As Presbyterians in Charlotte approved an amendment that would open the way for the ordination of non-celibate homosexuals, one pastor is speaking out, concerned that the Church is compromising its witness in morally ambiguous times.
"The approved amendment, in violating the teachings of Scripture and our confessional history, puts the church in the position of accommodating itself to a culture that is demanding permission for behaviors and patterns of life that, while self-gratifying, are not biblically permissible," states Jim Szeyller, pastor of Carmel Presbyterian Church in Charlotte, N.C., in a commentary published Thursday in The Charlotte Observer.
Last week, the Presbytery of Charlotte – a regional body of the Presbyterian Church (U.S.A.) – voted 177-139 to support a constitutional amendment that would delete language requiring clergy "to lead a life in obedience to Scripture" and to live in "fidelity within the covenant of marriage between and a man and a woman, or chastity in singleness."
The proposed substitute language states that clergy must "pledge themselves to live lives obedient to Jesus Christ ... striving to follow where he leads through the witness of the Scriptures, and to understand the Scriptures through the instruction of the Confessions. In so doing, they declare their fidelity to the standards of the Church."
Some believe the new language would not only allow partnered gays and lesbians to be ordained but weaken the denomination's witness to biblical standards.
"The proposed amendment grants freedom from Scripture to do what seems right in our own eyes," Terry Schlossberg of The Presbyterian Coalition stated earlier. The coalition launched a campaign to defeat the amendment which requires a majority approval from the PC(USA)'s 173 presbyteries.
As of Wednesday, 36 presbyteries have approved the amendment and 46 have voted against it, according to The Layman.
Szeyller, saddened by his presbytery's vote on Saturday, asked to have his dissent recorded in the official minutes of the presbytery.
"Our culture is looking for grace-filled, humble clarity," he states in his commentary. "We live in turbulent and morally ambiguous times. The Presbytery of Charlotte has lost an opportunity to be clear and relevant. The approved amendment only exacerbates the moral ambiguity of our culture."
The Charlotte pastor, who is also serving as chair of the Special Committee to Study Issues of Civil Union and Christian Marriage in the PC(USA), clarifies that the issue wracking the denomination is not about justice, the inclusion of homosexuals or just about homosexuality.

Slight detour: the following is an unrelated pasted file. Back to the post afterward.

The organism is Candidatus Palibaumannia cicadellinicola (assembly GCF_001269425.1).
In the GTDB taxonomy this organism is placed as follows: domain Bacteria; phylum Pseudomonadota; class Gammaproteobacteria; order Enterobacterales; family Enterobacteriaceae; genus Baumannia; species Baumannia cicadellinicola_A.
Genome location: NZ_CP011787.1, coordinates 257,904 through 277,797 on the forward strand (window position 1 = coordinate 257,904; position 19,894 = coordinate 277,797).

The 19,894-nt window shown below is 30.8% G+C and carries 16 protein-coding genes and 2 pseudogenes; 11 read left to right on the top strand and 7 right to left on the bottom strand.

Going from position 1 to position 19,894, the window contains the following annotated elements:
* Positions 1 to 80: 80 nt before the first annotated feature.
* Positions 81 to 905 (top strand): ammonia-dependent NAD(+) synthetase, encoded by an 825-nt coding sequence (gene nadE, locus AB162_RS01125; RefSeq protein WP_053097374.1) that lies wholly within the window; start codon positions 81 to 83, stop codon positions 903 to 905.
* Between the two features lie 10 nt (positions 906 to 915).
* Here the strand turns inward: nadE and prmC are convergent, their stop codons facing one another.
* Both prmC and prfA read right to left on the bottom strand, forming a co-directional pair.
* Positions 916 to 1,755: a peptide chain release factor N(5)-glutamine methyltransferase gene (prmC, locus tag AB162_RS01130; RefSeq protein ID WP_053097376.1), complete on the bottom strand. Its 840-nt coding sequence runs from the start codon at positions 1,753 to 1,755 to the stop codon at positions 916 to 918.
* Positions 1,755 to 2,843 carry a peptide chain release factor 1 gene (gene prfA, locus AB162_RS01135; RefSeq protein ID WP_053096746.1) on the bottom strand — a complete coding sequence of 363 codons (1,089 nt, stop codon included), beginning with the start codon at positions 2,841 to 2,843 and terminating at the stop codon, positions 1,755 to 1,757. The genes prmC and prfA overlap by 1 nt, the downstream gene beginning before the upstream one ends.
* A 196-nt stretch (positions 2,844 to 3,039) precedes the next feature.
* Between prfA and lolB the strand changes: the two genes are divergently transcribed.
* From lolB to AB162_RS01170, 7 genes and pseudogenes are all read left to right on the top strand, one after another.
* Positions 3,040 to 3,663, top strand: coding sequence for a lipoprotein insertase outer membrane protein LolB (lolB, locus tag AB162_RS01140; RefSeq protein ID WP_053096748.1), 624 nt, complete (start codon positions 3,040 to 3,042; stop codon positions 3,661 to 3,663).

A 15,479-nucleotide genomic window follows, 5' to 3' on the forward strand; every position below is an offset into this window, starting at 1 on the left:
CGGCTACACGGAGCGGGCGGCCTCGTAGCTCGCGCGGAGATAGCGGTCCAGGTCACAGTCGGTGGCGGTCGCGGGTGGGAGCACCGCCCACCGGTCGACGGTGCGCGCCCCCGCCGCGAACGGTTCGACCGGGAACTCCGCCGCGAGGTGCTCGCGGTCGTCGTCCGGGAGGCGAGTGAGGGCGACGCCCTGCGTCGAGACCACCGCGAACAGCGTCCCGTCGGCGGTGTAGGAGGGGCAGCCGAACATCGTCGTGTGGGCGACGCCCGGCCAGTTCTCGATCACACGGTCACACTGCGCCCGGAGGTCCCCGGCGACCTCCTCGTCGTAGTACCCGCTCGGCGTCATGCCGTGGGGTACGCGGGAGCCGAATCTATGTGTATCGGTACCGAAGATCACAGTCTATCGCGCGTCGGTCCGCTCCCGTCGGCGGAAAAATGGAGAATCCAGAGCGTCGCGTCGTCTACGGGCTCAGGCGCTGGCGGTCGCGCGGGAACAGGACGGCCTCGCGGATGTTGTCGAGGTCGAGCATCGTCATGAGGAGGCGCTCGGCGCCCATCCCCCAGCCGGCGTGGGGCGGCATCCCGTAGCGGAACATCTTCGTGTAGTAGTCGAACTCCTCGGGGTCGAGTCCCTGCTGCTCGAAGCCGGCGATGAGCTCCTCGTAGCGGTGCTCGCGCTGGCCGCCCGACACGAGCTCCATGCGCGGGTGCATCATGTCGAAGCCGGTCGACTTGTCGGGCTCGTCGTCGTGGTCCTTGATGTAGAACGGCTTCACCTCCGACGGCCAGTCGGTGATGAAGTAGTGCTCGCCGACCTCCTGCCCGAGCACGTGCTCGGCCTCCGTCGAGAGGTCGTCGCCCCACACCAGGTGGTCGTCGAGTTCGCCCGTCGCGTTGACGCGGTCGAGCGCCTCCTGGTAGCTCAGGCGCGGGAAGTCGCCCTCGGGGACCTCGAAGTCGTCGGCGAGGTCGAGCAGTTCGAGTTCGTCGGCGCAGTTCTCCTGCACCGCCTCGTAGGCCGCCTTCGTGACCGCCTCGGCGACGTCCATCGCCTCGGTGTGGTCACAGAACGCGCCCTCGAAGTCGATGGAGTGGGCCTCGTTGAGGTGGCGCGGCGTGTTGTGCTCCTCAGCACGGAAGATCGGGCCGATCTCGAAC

Instead, "the issue is about our individual, church and denominational witness that is finding itself weakened and compromised by an on-going strident and sometimes hurtful debate that threatens to divide our denomination. We do not present ourselves well to a world that is looking for a gracious and kind alternative to the nasty dialogue that passes for much of our civil debate," Szeyller says.
Also, "the issue is about the authority of Scripture. As Christians, we proclaim that the Bible is the unique and authoritative Word of God. We declare that our creeds and confessions are reliable expositions of Scripture. We promise to be guided by those confessions."
He adds, "We all stand in need of God's grace. But we lessen our dependence upon that grace by blessing behaviors believed to be against God's desire for creation."
Responding to proponents of the amendment who argue that one is only a full member of the church if they have the right to assume leadership roles, Szeyller argues that the Church should then do away with all standards and committees that discern those called to leadership.
"One could then simply stand up and demand the 'right' to be an elder, deacon, or pastor under the authority of one's 'right' to full membership in the church," he contends.
Szeyller does not plan to leave the denomination as dozens of other churches have done over the years, but he says his congregation will continue to participate as members of the presbytery "with a heavy heart."
Presbyteries in the PC(USA) began voting on the amendment last year after the 2008 General Assembly – the highest governing body in the denomination – voted to send the measure to the presbyteries for approval.
Similar proposals to delete the "fidelity and chastity" requirement were voted down by presbyteries in 1997 and 2000.
On the Web: Full commentary here